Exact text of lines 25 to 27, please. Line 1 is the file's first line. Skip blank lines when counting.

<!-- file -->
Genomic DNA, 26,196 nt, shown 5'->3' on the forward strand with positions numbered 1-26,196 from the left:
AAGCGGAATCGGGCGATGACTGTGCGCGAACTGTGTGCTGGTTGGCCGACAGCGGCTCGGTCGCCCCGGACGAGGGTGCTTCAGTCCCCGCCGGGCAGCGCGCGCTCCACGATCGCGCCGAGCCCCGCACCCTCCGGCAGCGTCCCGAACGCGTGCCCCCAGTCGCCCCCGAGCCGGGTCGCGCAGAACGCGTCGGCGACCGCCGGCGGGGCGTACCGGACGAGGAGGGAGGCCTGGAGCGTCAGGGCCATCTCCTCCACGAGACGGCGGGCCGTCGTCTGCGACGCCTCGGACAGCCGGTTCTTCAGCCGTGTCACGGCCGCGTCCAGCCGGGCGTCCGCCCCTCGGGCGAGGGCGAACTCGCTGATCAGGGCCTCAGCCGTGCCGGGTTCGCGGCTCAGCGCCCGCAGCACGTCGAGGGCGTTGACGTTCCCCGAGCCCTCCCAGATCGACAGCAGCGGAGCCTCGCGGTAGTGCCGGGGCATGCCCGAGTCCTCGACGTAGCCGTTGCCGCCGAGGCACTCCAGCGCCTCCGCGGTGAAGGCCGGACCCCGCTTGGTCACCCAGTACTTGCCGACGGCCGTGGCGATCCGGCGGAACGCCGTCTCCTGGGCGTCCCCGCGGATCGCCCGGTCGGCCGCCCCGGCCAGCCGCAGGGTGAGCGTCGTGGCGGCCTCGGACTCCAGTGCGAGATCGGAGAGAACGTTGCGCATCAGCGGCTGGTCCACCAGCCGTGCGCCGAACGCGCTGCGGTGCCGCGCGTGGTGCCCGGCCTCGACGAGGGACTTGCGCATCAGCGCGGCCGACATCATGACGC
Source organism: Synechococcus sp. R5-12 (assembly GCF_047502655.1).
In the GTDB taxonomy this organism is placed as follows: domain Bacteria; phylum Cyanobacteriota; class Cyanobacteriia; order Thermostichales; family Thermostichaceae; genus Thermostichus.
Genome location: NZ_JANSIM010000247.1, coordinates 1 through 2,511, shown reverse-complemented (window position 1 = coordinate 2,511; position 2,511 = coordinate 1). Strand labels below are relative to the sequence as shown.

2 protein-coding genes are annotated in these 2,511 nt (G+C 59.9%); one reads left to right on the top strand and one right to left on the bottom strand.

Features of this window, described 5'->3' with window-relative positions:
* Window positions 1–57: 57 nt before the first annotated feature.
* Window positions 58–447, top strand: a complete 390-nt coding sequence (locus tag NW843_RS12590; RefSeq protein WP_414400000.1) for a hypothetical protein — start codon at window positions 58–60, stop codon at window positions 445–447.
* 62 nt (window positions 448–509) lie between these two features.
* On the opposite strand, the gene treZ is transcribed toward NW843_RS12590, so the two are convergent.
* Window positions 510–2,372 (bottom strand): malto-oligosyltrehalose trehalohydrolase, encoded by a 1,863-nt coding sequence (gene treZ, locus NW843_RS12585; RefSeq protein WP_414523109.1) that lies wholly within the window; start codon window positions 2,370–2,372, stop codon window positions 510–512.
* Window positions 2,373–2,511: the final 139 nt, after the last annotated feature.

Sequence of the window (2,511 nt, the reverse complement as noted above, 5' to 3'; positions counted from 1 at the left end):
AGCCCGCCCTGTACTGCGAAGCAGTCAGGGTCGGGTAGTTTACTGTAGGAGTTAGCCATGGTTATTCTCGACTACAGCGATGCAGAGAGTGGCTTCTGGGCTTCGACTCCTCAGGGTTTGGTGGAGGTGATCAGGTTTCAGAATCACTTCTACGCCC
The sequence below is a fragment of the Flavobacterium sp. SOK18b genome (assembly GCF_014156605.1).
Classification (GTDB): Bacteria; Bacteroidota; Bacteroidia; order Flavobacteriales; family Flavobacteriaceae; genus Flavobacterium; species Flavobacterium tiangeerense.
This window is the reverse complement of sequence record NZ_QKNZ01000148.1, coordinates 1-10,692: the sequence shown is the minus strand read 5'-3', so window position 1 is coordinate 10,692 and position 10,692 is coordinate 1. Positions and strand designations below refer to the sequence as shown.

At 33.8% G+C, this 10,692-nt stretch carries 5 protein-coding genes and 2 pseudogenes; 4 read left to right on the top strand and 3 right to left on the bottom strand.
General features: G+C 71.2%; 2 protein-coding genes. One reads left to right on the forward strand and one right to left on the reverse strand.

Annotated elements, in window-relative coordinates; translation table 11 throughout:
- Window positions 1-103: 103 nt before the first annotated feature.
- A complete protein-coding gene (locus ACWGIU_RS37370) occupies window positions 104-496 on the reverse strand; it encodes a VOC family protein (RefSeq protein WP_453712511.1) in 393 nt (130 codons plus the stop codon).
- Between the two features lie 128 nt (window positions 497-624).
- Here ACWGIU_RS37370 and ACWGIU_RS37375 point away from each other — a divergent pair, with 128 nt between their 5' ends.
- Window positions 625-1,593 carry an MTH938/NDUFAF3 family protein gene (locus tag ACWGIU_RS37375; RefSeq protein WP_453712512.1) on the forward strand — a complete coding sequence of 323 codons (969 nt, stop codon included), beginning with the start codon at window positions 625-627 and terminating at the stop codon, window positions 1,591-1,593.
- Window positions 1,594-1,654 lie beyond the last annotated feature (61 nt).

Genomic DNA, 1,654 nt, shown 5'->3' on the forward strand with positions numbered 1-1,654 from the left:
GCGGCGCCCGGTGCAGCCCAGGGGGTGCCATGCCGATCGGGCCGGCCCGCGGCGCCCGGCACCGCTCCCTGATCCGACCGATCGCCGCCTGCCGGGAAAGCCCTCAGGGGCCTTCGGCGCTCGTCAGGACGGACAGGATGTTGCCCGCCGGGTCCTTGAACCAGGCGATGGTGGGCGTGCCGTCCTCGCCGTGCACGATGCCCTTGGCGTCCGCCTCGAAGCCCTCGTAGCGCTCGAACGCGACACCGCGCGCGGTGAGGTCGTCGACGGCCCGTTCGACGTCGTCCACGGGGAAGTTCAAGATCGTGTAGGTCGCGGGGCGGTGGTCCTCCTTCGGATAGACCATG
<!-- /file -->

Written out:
- Here ACWGIU_RS37370 and ACWGIU_RS37375 point away from each other — a divergent pair, with 128 nt between their 5' ends.
- Window positions 625-1,593 carry an MTH938/NDUFAF3 family protein gene (locus tag ACWGIU_RS37375; RefSeq protein WP_453712512.1) on the forward strand — a complete coding sequence of 323 codons (969 nt, stop codon included), beginning with the start codon at window positions 625-627 and terminating at the stop codon, window positions 1,591-1,593.
- Window positions 1,594-1,654 lie beyond the last annotated feature (61 nt).